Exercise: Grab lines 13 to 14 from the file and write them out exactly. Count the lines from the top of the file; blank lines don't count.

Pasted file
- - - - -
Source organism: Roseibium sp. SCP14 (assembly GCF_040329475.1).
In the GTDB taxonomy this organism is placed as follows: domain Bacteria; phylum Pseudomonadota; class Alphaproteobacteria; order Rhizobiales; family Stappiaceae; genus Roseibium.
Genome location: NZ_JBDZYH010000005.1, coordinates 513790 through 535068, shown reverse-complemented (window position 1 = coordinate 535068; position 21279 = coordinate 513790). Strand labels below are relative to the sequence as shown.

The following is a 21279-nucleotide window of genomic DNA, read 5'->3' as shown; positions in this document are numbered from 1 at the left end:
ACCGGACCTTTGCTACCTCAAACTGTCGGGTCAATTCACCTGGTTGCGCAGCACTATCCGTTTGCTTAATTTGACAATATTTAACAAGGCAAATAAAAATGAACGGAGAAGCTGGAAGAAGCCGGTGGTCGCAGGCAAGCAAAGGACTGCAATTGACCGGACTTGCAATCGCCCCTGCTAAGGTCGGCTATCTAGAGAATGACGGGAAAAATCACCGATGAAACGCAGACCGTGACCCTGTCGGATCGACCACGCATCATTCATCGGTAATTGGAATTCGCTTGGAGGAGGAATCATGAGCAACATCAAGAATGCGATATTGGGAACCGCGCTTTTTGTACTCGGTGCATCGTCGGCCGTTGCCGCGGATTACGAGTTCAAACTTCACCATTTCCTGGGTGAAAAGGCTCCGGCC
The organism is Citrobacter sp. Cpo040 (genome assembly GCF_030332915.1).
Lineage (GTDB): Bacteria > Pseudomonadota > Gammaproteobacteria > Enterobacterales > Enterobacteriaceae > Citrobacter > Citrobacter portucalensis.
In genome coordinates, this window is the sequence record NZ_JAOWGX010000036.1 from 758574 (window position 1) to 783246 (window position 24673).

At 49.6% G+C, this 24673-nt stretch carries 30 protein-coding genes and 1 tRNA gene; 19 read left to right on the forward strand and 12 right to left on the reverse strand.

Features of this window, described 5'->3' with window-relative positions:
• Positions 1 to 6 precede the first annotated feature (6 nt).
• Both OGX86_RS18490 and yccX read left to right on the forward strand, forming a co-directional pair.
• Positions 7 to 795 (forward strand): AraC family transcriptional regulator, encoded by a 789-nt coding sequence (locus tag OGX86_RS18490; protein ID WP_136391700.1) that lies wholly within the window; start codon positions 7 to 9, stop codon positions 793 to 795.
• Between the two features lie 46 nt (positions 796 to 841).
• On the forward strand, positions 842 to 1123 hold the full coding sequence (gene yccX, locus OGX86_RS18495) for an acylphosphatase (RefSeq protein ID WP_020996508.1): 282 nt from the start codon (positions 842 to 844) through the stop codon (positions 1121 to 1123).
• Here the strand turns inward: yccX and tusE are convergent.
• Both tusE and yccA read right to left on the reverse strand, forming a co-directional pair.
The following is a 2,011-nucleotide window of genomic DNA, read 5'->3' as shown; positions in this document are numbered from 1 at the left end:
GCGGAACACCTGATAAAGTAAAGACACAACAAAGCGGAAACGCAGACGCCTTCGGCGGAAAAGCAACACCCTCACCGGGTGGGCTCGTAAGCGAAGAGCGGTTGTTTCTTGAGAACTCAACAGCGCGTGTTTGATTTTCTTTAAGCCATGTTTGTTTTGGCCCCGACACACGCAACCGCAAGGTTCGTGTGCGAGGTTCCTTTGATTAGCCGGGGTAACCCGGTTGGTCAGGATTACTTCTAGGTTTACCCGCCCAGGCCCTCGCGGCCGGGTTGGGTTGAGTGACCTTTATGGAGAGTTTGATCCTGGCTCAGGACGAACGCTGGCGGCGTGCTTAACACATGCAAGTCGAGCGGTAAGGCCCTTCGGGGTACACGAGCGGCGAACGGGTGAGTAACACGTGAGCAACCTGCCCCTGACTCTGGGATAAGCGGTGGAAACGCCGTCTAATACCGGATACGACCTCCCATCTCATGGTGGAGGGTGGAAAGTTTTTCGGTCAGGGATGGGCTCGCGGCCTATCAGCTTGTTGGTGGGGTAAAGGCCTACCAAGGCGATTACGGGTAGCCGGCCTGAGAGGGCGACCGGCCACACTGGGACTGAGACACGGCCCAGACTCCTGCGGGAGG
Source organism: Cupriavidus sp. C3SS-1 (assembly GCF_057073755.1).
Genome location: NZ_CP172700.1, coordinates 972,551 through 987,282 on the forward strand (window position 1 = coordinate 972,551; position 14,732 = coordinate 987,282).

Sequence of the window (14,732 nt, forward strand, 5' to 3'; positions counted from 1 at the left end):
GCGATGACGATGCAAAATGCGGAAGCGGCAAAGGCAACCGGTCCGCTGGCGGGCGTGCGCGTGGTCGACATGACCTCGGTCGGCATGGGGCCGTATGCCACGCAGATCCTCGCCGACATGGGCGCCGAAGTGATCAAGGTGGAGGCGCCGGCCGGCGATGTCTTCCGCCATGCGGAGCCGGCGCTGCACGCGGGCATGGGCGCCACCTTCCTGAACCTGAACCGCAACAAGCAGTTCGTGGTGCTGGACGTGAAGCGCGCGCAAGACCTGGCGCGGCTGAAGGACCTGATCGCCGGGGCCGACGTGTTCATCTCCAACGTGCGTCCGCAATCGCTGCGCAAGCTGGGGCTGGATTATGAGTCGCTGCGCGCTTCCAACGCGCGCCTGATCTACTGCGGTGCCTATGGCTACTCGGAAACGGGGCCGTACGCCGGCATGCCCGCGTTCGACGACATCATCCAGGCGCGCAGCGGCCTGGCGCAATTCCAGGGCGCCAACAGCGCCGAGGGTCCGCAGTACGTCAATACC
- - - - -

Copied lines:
• Positions 7 to 795 (forward strand): AraC family transcriptional regulator, encoded by a 789-nt coding sequence (locus tag OGX86_RS18490; protein ID WP_136391700.1) that lies wholly within the window; start codon positions 7 to 9, stop codon positions 793 to 795.
• Between the two features lie 46 nt (positions 796 to 841).